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A physician who is part of the VCOP team speaks with a patient remotely.

A physician who is part of the VCOP team speaks with a patient remotely.

Virtual Care expands options and support for Manitoba COVID-19 patients

August 26, 2021 — 

To say that Manitoba’s health system has been pressured and challenged over the past year would be an understatement. The arrival of COVID-19 in spring 2020 brought about the need for health system leaders to completely re-evaluate all aspects of care and make difficult decisions based on an unknown, not well-understood novel pathogen that was proving fatal throughout the globe.

Planning and preparations began immediately to meet the demands of an anticipated influx of very sick patients and the resulting impact on the capacity of our hospital system. The system response to the pressing demands of COVID-19 included the suspension, scaling back, or transition to virtual care for all non-urgent and emergent outpatient procedures—including bronchoscopy, GI endoscopy, clinic visits, and most elective and non-urgent surgeries. The impact of these service reductions was very great. There was also the added concern that hospitalizing mild to moderately ill COVID-19 patients (as had been done in other jurisdictions) could pose additional risk of iatrogenic (exposure-related) outbreaks of the virus. 

In response, a group of physician specialists from various backgrounds began working on a concept that would eventually become the Virtual COVID-19 Outpatient Program (VCOP). This remote monitoring program would support the recovery of mild to moderately ill patients at home, while staying connected with their healthcare providers.

While Manitoba’s test positivity rate remained low during the early months of the pandemic, the second wave saw a significant surge in cases and outbreaks declared across the health system. In hospitals, multiple patient rooms and aging infrastructure—including minimal airflow/ventilation systems in many areas—contributed to the challenge to protect staff, minimize spread within facilities, and manage an influx of patients. The focus on advancing the launch of the Virtual COVID-19 Outpatient Program intensified with a motivation to protect patients, staff, and overall hospital capacity.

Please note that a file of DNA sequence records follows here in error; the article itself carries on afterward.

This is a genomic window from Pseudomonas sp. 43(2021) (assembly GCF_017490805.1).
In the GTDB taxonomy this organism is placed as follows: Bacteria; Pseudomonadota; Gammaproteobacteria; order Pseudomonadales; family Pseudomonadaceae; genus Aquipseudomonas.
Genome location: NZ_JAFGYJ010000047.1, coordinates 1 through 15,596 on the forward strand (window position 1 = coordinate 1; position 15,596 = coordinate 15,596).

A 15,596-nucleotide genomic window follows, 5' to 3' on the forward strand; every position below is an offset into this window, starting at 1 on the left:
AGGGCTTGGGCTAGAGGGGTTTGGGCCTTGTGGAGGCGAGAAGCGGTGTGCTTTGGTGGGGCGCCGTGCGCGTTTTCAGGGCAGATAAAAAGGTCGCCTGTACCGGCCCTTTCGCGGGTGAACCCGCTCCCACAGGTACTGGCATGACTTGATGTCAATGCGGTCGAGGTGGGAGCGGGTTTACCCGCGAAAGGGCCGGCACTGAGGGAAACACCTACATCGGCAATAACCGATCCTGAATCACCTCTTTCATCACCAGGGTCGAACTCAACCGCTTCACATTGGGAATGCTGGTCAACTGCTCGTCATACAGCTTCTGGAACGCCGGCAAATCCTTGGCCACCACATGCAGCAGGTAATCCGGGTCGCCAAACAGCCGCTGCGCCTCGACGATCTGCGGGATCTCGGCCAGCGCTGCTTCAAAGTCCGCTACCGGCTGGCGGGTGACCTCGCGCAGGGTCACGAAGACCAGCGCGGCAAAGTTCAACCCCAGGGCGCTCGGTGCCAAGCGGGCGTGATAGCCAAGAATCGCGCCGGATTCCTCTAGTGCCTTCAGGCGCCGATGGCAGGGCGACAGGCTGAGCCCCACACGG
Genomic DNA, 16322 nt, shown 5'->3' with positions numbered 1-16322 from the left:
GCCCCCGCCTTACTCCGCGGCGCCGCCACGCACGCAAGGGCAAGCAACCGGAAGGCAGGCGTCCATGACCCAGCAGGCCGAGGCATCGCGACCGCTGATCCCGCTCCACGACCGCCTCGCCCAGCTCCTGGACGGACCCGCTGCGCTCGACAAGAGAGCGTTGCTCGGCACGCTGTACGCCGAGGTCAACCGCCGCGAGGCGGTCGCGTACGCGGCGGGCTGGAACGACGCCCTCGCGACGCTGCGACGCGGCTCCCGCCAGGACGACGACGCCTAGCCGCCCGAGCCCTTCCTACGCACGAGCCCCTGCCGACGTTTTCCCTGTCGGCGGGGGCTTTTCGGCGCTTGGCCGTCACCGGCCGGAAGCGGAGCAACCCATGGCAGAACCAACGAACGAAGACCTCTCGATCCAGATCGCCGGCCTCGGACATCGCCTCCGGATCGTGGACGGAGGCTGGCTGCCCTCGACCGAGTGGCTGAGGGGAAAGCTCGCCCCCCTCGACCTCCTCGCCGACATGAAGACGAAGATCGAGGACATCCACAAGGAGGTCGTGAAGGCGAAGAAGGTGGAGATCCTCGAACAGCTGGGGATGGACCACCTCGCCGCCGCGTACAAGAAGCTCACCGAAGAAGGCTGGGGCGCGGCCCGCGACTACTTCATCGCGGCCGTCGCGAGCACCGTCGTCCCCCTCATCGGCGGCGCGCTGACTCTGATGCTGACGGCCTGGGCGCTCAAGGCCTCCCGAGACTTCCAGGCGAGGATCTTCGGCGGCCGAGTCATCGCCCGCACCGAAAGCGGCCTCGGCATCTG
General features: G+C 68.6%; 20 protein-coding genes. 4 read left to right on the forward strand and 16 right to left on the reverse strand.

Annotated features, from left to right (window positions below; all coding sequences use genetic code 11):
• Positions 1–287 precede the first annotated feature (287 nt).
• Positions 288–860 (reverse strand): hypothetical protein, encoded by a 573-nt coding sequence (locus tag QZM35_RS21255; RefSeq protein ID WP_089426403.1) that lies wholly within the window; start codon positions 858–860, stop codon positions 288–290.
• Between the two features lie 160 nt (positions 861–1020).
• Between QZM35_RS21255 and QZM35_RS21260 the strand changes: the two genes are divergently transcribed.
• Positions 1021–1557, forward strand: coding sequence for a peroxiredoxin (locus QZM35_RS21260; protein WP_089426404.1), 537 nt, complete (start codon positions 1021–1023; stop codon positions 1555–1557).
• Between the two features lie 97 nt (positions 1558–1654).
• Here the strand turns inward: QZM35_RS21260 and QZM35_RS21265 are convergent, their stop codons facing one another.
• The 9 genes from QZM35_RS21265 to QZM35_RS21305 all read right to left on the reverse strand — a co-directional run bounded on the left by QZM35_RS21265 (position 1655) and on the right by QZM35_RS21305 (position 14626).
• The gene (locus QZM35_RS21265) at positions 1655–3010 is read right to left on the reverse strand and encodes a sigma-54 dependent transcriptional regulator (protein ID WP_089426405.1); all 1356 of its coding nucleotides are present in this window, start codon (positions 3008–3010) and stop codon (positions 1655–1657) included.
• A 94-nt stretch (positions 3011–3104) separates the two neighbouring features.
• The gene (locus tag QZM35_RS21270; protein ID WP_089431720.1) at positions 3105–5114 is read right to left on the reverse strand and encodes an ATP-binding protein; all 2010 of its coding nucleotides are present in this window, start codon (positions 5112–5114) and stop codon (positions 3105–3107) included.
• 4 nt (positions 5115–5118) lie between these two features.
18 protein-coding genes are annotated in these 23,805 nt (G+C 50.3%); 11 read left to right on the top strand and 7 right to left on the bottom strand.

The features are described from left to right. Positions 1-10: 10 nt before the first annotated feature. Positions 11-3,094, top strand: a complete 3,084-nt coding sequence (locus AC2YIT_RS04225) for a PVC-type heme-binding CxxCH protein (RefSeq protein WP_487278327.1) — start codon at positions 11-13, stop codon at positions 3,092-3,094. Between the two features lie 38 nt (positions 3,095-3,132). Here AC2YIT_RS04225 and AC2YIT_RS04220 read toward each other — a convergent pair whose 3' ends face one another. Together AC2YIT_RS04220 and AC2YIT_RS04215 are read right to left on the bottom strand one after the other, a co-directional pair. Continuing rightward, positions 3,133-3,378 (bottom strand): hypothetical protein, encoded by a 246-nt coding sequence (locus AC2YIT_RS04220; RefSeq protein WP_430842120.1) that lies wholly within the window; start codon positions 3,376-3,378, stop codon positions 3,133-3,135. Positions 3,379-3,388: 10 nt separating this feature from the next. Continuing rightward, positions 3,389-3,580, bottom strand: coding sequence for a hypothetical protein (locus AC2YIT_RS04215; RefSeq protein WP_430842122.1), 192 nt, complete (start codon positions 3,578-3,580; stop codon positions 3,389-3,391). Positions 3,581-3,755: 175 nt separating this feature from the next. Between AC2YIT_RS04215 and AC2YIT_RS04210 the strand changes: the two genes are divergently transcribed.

The program was created and led by Drs. Ken Kasper (medical director, VCOP), Yoav Keynan (infectious disease), Dana Moffatt (gastroenterology), Clare Ramsey (respirology), Martha Ainslie (respirology), and Jonathon Laxton (internal medicine), the majority of whom are UM graduates. VCOP officially launched at Health Sciences Centre (HSC) Winnipeg in December 2020 and later expanded to other sites in Winnipeg and southern Manitoba.

Kasper notes: “Initial applications for start-up funding that would cover remote monitoring equipment, including finger probe oximeters, to measure patients’ oxygen, thermometers to assess for fevers, and tablets for patients without their own devices, along with the request for a physical space to function were met with skepticism.”

However, the surge in cases tied to the second wave and dramatic increase in hospitalizations due to COVID-19, the project gained steam with the help of Dr. Shawn Young (Site Medical Lead, HSC) and Rob Grierson (Chief Medical Officer, Emergency Response Services, Shared Health).

Launching VCOP on December 14, 2020 was made possible with the generous support of the HSC Foundation, which donated funds for tablets, oximeters, and thermometers for the initial phase of the project. Phase One was limited to patient intake through the HSC Emergency Department and COVID wards and the Winnipeg Alternate Isolation Accommodation site (where individuals in need of a safe place to isolate could be accommodated) managed by Shared Health.